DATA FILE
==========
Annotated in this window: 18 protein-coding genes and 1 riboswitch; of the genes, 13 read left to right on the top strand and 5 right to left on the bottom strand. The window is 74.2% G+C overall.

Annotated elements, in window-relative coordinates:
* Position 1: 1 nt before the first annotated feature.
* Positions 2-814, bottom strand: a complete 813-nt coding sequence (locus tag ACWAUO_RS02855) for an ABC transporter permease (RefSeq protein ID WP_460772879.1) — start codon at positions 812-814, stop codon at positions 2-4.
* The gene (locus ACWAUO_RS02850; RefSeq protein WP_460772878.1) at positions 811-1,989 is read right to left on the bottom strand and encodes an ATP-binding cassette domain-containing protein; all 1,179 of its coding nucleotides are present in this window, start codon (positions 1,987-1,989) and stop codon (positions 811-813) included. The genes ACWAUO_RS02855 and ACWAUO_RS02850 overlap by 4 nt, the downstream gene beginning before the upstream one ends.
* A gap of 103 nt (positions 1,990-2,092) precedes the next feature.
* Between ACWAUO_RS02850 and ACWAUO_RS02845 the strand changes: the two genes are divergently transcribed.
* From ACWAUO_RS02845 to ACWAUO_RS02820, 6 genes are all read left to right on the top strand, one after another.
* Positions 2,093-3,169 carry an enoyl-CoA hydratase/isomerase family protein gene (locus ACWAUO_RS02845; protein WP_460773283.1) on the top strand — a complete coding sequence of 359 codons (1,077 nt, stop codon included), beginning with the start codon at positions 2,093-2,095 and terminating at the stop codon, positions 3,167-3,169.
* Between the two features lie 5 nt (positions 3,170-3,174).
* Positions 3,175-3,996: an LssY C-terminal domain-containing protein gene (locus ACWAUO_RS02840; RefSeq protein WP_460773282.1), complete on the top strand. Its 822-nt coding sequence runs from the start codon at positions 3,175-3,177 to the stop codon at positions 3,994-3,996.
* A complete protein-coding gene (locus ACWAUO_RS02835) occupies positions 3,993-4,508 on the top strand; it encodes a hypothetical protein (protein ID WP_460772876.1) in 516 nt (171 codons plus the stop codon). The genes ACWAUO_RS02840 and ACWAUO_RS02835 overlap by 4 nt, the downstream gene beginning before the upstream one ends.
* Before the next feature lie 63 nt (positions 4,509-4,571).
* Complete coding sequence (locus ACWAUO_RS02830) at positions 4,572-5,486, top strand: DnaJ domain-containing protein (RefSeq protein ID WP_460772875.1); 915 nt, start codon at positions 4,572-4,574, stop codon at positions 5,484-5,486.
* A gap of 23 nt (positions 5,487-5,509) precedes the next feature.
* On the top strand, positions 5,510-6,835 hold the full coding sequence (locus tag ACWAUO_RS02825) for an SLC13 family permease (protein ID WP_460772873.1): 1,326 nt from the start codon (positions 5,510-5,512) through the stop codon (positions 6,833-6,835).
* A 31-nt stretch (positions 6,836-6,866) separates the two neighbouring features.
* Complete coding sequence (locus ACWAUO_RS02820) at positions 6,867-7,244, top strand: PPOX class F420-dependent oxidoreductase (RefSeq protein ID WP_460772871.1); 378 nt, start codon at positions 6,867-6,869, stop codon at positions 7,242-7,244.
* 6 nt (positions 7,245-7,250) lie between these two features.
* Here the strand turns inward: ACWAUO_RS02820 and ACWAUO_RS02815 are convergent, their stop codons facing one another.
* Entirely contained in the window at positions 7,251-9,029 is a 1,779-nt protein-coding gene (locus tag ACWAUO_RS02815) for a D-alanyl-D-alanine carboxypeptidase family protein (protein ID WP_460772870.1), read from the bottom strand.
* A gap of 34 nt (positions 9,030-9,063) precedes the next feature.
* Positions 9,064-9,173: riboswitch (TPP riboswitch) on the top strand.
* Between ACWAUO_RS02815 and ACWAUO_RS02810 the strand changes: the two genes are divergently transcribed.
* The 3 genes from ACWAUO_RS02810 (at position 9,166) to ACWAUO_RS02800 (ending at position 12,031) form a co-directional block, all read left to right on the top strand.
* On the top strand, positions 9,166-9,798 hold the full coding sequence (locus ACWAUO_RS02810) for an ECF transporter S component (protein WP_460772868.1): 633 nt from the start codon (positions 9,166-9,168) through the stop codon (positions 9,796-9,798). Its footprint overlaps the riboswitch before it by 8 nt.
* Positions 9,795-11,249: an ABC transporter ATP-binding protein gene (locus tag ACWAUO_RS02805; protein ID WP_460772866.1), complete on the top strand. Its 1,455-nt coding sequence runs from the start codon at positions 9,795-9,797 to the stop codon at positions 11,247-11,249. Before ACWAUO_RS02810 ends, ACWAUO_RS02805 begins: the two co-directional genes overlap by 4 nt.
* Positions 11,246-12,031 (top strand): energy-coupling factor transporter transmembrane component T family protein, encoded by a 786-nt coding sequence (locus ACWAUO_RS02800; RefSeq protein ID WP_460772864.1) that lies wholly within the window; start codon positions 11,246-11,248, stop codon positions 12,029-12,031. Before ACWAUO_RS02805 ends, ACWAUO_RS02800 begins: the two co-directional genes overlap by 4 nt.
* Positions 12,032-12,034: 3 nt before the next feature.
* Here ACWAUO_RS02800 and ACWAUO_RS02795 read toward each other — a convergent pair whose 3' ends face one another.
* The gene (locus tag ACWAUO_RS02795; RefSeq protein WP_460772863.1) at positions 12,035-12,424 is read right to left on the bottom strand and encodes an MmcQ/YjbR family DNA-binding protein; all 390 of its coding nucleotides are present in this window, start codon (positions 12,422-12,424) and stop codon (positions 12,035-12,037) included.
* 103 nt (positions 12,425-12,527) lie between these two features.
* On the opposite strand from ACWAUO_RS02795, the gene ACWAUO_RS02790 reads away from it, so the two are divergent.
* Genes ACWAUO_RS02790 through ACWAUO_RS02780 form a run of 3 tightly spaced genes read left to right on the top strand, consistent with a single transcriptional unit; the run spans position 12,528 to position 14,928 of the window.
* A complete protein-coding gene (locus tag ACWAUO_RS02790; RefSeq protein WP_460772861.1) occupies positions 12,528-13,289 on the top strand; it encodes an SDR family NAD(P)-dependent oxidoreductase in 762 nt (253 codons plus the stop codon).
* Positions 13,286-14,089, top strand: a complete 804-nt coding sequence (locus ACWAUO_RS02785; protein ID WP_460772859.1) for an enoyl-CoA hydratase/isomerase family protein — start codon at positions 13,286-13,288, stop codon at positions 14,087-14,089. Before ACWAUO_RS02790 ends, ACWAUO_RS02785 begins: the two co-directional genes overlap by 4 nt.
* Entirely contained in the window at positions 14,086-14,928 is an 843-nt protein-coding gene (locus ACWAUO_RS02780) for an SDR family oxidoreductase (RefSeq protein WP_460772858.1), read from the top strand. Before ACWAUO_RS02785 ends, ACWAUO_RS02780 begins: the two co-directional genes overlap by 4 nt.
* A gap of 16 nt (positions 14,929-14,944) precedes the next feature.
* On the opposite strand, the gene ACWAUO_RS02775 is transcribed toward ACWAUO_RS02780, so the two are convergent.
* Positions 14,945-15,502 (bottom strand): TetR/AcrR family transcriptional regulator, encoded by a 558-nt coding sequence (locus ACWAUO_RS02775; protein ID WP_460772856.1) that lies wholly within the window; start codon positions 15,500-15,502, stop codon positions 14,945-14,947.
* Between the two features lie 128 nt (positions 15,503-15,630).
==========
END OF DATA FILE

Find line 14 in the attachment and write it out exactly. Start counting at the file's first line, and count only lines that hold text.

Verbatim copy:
* Complete coding sequence (locus ACWAUO_RS02830) at positions 4,572-5,486, top strand: DnaJ domain-containing protein (RefSeq protein ID WP_460772875.1); 915 nt, start codon at positions 4,572-4,574, stop codon at positions 5,484-5,486.